DCSIMG

Council could yet create a new HQ

A new headquarters for Northumberland County Council could be created in Ashington as part of wider plans to regenerate the town.

The council is currently considering plans to sell off County Hall in Morpeth and move the 1,400 staff to nine other sites around the county.

But a report due before the council’s policy board next Tuesday sets out the latest on the proposals, with the preferred option being a new smaller corporate headquarters in Ashington.

A detailed report is due back before the board in October.

Council leaders are considering selling off County Hall – potentially for new houses – due to the high costs involved, with an anticipated £44m needed over the next 25 years to make it efficient and suitable for continued occupation.

Development company Arch has been asked to draw up an investment plan for Ashington, focused on a major office-led, mixed-use redevelopment of the ‘North East Quarter’, with the assumption the council’s headquarters will form an anchor use, housing up to 1,000 staff.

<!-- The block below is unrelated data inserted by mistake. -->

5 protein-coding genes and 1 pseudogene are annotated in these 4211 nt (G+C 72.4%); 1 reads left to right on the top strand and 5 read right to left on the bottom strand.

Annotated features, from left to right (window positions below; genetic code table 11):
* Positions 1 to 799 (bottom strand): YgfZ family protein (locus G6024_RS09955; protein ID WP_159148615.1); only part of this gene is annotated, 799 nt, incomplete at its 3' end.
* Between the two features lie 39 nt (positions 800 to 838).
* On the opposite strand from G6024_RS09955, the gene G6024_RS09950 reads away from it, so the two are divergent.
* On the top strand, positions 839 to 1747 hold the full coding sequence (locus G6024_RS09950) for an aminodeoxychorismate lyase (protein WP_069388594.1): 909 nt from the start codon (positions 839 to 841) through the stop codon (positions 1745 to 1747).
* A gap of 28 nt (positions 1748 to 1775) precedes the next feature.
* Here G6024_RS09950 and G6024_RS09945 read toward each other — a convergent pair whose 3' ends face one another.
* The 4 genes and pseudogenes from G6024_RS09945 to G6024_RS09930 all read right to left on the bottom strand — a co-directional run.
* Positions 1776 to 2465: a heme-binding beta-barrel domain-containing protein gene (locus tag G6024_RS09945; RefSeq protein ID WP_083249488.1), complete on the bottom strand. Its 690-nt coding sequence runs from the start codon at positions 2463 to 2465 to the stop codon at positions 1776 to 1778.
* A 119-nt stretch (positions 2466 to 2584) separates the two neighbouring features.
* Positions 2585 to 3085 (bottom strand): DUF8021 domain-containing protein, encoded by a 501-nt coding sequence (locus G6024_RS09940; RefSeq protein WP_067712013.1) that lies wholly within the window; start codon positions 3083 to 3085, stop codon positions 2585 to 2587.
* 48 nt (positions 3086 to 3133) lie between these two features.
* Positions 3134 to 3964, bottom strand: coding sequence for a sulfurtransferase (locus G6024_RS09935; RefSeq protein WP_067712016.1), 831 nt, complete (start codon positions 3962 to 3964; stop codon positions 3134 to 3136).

The report said: “Locating the council’s corporate headquarters in Ashington North East Quarter would offer the opportunity to redevelop the current County Hall site (subject to planning) and generate a significant capital receipt.

“Further detailed work is now required to confirm the initial conclusions of the options report.”

The report added: “New offices offer the opportunity to benefit from lower running costs and to create a more flexible environment for new ways of working.

“A new building built to high environmental standards would reduce the council’s running costs, in particular its energy use and carbon footprint.”

It also stated that moving to new premises could improve technology use; reduce costs, travel and carbon emissions from staff; and increase staff productivity and job satisfaction.

There would also be more emphasis on mobile technology and sharing workstations, with the number of workstations at the proposed smaller corporate headquarters being between 500 and 750 – a reduction of the 1,200 workstations needed at County Hall.

County Hall – which has an energy bill of £450,000 a year – is in need of major repairs including new lifts, roofing and lighting.

 

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